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What is Driving Customer Experience and How to Improve It?

What is driving Customer Experience and how to improve it?


How do you find out what’s driving customer experience and what should you do to improve it?


What do companies do to find out what drives CX? It is basically you ask an open question. Why did you rate this way? That’s basically what was advised by the inventors of NPS.


Of course other companies try to ask closed-ended questions. Basically they ask, how good are we at quality? How good are we in speed, at quality of service or support . This is typically what less and less companies are doing, because you need to torture your customers with lengthy questionnaires. But actually what you want to do is to have a one minute questionnaire and ask everyone.


That’s basically what you can do with the NPS approach. That’s basically the key method companies are using. But actually this message is broken and it always has been broken. It’s useful to do it. It’s also useful to have this customer feedback and give it to the frontline. But…

If you have not so many customer feedback, it’s the only thing you can do. You can work with it, but actually this method relies on a big misunderstanding.


The misunderstanding is, you ask the customer, why did you rate that way? Then you simply count, when you do the analytics. What’s the most often mentioned topic and obviously the most mentioned critique must be the most important one to be fixed and the most mentioned positive thing is what we do wonderfully. Right?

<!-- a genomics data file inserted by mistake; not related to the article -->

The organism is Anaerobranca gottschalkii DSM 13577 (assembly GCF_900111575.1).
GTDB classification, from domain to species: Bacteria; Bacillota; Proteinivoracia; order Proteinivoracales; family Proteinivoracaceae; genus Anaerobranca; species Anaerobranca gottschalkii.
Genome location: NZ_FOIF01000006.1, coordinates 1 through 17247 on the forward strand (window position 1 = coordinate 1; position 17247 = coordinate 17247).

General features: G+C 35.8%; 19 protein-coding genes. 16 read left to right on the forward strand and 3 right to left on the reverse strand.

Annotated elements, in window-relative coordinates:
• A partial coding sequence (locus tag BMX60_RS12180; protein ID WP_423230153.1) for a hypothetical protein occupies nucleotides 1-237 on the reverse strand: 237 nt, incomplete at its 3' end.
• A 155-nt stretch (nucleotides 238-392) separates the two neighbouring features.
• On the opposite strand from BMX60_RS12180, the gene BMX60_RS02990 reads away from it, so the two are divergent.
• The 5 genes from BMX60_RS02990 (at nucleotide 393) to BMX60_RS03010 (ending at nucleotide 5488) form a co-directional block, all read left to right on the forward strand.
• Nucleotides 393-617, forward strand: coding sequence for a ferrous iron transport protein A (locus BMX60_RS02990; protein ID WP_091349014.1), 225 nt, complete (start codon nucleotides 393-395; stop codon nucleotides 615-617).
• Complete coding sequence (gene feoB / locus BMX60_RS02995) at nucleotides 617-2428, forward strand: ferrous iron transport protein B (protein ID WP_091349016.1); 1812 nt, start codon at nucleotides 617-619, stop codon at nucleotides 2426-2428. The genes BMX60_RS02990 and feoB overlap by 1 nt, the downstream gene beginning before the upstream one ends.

Actually this assumption is wrong.


Why do we know it? Because we can take what people are saying. We quantify that basically. Producing binary variables, and then predicting whether or not we can predict the rating and the outcome. What you see is that the true impact of topics – what people are saying – is nearly uncorrelated with the frequency of mentioning.


You can, we’ll explain this phenomenon.


Once you accept that there are even other things, what companies are doing, to mitigate this. They split the frequency and compare what detractors say versus what promoters say. Even this is prone to so-called spurious correlation, spurious correlation is basically a correlation, which is not causal , for an example – if you look at the C-suite of companies, they have typically much larger shoe sizes. You split C-suite versus other employees. And so you see that they have larger shoes.


So is shoesize now truly driving the likelihood to become a company leader? No. In this case it’s of course its ridiculous. The reason: typically leaders are still men, not women, and they have larger shoes. So there are cool correlating facts, which not necessarily are the cause, there is simply another correlation or another expression or another outcome of a causing topic.


You can find out which one is causal, mutually explaining outcomes and therefore you need modeling analytics and multivariate modeling. It’s basically not possible with simply splitting, slicing and dicing data.

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